Annual UNAIDS Report Details Progress, Challenges in Global HIV/AIDS Response
September 23, 2013
The number of new HIV infections "and the number of AIDS-related deaths have been dramatically reduced [worldwide], thanks to expanding access to treatment, the United Nations said in a report issued on Monday," Reuters reports (9/23). "Worldwide, 2.3 million people were newly infected with the AIDS-causing virus last year, compared with 3.4 million in 2001," according to the report, Bloomberg notes, adding, "AIDS-related deaths fell 30 percent to 1.6 million last year from the peak in 2005, the Geneva-based agency said" (Bennett, 9/23). "There has been an impressive 34 percent drop in new infections [among adults] in sub-Saharan Africa since 2001, although the biggest drop is in the Caribbean, where it has been 49 percent," The Guardian's health editor Sarah Boseley writes in her "Global Health" blog, adding, "New infections are still on the rise in Eastern Europe, however, and in Central Asia, North Africa and the Middle East" (9/23).
"The report says the most striking results in combating HIV ... are to be found among children, for which the number of new HIV infections has been cut by 52 percent since 2001," according to VOA News. In addition, "[t]he report notes that some 9.7 million people in low and middle-income countries were accessing antiretroviral therapy by the end of 2012," the news service notes (Schlein, 9/23). "Significant results have also been achieved toward meeting the needs of tuberculosis (TB) patients living with HIV, as TB-related deaths among people living with HIV have declined by 36 percent since 2004, the report said," Xinhua reports. "However, the report noted slow progress was made in ensuring the respect of human rights, securing access to HIV services for people most at risk of HIV infection, particularly people who use drugs, and in preventing violence against women and girls," the news service adds (9/23). "Gender inequality, punitive laws and discriminatory actions are continuing to hamper national responses to HIV and concerted efforts are needed to address these persistent obstacles to the scale up of HIV services for people most in need," a UNAIDS press release states (9/23).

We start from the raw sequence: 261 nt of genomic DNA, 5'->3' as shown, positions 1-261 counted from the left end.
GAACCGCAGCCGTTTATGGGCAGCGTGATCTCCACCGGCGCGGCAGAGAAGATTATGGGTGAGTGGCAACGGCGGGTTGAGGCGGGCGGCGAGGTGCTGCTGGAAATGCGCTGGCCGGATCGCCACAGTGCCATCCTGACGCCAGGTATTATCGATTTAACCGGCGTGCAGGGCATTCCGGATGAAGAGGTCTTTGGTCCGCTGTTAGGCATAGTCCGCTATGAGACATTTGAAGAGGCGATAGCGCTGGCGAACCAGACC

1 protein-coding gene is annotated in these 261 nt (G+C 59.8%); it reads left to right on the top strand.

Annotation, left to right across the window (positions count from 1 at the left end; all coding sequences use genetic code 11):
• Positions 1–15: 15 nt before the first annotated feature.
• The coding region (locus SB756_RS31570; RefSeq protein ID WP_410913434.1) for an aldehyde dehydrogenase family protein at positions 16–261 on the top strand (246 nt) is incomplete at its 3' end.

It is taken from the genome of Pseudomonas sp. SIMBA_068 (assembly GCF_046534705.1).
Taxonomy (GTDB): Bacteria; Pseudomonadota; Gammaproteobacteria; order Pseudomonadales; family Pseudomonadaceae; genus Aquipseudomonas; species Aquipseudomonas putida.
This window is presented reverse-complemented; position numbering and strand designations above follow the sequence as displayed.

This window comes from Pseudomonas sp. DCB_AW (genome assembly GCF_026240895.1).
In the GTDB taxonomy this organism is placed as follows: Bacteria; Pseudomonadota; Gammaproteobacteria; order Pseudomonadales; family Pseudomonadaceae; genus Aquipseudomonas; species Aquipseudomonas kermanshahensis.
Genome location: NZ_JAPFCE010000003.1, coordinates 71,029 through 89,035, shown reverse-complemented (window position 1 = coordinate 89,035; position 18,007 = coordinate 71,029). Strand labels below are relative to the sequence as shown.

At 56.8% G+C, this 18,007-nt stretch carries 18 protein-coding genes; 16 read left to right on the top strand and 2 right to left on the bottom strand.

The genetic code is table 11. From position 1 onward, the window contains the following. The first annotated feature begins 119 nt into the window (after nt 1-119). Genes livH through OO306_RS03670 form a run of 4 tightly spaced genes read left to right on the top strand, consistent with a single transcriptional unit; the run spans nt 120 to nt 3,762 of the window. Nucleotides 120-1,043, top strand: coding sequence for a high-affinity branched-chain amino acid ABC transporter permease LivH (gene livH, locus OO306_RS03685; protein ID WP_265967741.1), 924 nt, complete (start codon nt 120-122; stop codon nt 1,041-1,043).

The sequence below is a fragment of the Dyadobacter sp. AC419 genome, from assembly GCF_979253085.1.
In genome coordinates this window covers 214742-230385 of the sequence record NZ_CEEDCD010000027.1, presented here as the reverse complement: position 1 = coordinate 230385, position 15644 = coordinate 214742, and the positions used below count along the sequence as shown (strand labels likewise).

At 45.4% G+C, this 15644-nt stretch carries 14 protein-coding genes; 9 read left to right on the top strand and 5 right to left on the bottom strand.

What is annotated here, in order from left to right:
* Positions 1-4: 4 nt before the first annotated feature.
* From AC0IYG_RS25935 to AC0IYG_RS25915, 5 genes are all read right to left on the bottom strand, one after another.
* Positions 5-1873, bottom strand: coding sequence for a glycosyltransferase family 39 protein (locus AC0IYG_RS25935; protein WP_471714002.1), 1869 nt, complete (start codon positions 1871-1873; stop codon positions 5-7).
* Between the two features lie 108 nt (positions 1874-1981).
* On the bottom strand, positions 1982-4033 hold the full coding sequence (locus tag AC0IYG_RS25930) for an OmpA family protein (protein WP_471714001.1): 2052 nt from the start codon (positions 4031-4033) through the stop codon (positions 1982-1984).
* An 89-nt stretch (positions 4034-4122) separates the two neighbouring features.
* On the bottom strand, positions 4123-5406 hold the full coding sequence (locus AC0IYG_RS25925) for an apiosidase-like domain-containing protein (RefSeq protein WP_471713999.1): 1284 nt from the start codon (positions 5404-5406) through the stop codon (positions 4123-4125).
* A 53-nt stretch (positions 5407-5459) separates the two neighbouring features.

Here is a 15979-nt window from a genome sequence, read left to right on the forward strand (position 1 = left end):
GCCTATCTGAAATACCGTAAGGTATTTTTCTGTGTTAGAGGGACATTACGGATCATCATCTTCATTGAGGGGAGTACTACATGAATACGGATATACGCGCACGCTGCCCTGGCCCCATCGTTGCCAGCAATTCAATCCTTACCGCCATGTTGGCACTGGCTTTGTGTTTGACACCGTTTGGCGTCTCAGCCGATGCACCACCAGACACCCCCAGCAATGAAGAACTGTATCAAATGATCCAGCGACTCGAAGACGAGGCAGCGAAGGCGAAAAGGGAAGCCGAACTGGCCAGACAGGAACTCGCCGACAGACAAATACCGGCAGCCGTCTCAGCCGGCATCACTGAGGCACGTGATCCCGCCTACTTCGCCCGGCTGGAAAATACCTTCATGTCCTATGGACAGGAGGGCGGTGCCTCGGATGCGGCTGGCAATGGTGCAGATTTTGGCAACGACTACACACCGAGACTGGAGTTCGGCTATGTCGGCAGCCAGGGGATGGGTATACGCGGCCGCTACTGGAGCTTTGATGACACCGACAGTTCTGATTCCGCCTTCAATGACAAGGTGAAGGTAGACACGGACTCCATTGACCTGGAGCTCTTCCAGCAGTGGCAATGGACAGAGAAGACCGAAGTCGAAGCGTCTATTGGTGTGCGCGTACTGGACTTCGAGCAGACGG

This article was provided by Henry J. Kaiser Family Foundation. It is a part of the publication Kaiser Daily Global Health Policy Report. Visit the Kaiser Family Foundation's website to find out more about their activities, publications and services.
Add Your Comment:
(Please note: Your name and comment will be public, and may even show up in
Internet search results. Be careful when providing personal information! Before
adding your comment, please read TheBody.com's Comment Policy.)